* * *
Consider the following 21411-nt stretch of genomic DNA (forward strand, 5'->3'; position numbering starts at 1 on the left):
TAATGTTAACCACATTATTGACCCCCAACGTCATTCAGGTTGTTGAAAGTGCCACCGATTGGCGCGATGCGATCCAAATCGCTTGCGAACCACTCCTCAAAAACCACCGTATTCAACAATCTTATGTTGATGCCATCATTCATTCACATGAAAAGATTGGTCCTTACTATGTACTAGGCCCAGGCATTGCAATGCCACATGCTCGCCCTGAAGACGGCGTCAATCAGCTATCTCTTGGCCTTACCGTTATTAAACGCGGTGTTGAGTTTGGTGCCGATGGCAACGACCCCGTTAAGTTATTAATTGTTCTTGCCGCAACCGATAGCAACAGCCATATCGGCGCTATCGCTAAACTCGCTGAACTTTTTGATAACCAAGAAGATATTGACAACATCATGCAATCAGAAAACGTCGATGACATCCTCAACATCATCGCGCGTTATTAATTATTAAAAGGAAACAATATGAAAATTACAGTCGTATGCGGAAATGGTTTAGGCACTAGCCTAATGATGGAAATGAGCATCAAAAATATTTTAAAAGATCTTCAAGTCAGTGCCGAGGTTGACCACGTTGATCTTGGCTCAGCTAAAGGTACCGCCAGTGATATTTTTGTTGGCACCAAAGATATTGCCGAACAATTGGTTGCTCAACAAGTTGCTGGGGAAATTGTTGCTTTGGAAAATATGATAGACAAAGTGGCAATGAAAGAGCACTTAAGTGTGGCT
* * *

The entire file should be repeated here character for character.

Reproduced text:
Consider the following 21411-nt stretch of genomic DNA (forward strand, 5'->3'; position numbering starts at 1 on the left):
TAATGTTAACCACATTATTGACCCCCAACGTCATTCAGGTTGTTGAAAGTGCCACCGATTGGCGCGATGCGATCCAAATCGCTTGCGAACCACTCCTCAAAAACCACCGTATTCAACAATCTTATGTTGATGCCATCATTCATTCACATGAAAAGATTGGTCCTTACTATGTACTAGGCCCAGGCATTGCAATGCCACATGCTCGCCCTGAAGACGGCGTCAATCAGCTATCTCTTGGCCTTACCGTTATTAAACGCGGTGTTGAGTTTGGTGCCGATGGCAACGACCCCGTTAAGTTATTAATTGTTCTTGCCGCAACCGATAGCAACAGCCATATCGGCGCTATCGCTAAACTCGCTGAACTTTTTGATAACCAAGAAGATATTGACAACATCATGCAATCAGAAAACGTCGATGACATCCTCAACATCATCGCGCGTTATTAATTATTAAAAGGAAACAATATGAAAATTACAGTCGTATGCGGAAATGGTTTAGGCACTAGCCTAATGATGGAAATGAGCATCAAAAATATTTTAAAAGATCTTCAAGTCAGTGCCGAGGTTGACCACGTTGATCTTGGCTCAGCTAAAGGTACCGCCAGTGATATTTTTGTTGGCACCAAAGATATTGCCGAACAATTGGTTGCTCAACAAGTTGCTGGGGAAATTGTTGCTTTGGAAAATATGATAGACAAAGTGGCAATGAAAGAGCACTTAAGTGTGGCT